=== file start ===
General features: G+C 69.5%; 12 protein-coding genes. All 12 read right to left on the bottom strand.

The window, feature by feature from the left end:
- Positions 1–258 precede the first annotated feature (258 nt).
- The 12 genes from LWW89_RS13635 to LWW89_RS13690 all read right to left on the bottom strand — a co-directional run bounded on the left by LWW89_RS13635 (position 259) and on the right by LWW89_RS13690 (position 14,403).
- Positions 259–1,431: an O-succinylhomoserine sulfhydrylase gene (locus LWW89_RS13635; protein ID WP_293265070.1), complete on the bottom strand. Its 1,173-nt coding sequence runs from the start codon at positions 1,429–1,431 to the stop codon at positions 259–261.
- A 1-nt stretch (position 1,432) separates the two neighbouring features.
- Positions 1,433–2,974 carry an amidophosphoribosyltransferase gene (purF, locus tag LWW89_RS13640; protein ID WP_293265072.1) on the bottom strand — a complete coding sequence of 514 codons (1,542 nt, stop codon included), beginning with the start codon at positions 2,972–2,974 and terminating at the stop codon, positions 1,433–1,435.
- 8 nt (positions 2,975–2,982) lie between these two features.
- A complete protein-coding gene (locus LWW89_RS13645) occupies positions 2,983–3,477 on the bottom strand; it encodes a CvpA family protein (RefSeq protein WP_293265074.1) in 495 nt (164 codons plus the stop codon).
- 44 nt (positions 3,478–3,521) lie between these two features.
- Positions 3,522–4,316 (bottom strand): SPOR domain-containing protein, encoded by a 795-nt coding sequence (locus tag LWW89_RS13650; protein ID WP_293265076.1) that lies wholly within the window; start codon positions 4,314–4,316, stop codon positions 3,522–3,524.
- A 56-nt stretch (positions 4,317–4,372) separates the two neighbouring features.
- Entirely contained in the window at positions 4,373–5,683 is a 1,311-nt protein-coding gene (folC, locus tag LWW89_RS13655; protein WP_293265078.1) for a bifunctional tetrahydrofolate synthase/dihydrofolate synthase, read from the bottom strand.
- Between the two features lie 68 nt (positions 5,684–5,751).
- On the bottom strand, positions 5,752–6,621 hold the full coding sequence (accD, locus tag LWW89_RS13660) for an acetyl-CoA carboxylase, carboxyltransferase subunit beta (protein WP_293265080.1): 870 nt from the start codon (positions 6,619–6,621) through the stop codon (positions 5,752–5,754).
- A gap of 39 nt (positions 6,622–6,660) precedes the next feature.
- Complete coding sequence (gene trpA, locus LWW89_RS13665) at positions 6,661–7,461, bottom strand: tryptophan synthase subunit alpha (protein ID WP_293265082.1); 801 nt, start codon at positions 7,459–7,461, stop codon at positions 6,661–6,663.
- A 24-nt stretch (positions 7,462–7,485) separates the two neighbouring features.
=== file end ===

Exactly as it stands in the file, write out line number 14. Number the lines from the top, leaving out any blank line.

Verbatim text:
- Between the two features lie 68 nt (positions 5,684–5,751).